Have to share that I took Mum out on her birthday for a wonderful fine dining experience at Selänne’s own restaurant in Laguna Beach – and the namesake himself was there!  We were floored when he came over to wish Mum a Hyvää Syntymäpäivää AND talk puck with us for quite a while!  As Mum spun tales from her nearly 80 years as a Chicago Blackhawk fan, this gracious hockey legend leaned down toward our little table, gripped either side of it, and listened as if she were the only person in the whole world, let alone in the room.

How pleasing it is to discover that a guy who’s so amazing on the ice is amazing off it too!

Teemu and the Birthday Girl!

13.  More Flash-y and High-Flying Finns!

Finns have a word for a certain quality of character: sisu.  Attempts I’ve read at an English translation include bravery, perseverance, grit, and stoic determination.

I love that in addition to hockey, Finns have had a major impact in lots of other sports – and I expect sisu was helpful for the likes of legendary multi-medal winning Olympic runner, Paavo Nurmi, and two-time Formula One racing champ, Mika Häkkinen!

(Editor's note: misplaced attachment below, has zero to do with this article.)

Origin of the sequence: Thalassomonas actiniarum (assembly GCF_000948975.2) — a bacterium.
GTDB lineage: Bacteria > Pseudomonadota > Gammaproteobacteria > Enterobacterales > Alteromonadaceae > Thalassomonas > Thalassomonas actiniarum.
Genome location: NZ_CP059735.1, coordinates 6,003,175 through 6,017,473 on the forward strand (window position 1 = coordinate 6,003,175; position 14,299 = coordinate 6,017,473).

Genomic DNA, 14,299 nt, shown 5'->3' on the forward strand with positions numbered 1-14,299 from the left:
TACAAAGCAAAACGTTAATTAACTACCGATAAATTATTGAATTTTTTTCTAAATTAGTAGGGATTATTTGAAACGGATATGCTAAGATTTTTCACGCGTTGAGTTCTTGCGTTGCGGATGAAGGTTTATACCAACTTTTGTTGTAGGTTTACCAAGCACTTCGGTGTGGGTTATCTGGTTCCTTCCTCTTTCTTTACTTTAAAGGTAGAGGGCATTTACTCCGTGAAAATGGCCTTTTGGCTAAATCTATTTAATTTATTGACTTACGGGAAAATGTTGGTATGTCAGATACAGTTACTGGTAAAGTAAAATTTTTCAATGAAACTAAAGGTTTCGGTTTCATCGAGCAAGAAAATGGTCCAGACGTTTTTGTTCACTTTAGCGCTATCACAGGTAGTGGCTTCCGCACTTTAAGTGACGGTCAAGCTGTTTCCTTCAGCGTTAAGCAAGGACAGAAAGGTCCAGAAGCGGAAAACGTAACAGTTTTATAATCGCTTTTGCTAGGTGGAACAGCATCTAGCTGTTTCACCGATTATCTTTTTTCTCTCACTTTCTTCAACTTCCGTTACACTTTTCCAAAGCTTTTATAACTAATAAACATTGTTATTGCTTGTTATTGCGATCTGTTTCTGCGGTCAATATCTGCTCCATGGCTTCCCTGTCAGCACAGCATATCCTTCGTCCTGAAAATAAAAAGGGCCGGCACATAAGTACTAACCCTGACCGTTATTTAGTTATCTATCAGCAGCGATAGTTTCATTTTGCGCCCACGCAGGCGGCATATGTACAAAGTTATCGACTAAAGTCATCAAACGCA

The delightful (if fanciful) film Eddie the Eagle reminded me of another Finnish Olympian – ski jumper Matti Nykänen.  There’s a fun scene in a ski jump elevator where Nykänen tells plucky Brit “Eddie” Edwards that the two are alike because they jump to free their souls. “For all time,” Nykänen nobly intones as he departs the elevator to enter Olympic history.

Lahti ski jumps!

While visiting Lahti, I took a similar lift up their ski jump (which was all serene and snowless in the summertime).  Standing way at the top, I thought of the fortitude one would have to summon to attempt this sport! I imagined coarse winter winds stinging my face as I started down the icy track, skis chattering as I maintained a straight line and then surged off the end of the platform, soaring into the sky in defiant challenge of gravity and the elements – jumping to free my soul!

I peered over the edge and down the narrow ramp at a swimming pool near the base which, from my height, looked about the size of a postage stamp.  That’s when I quickly backed up and sheepishly clutched at a nearby door frame with the certain knowledge that – for all time – at NO time would I ever attempt such a thing…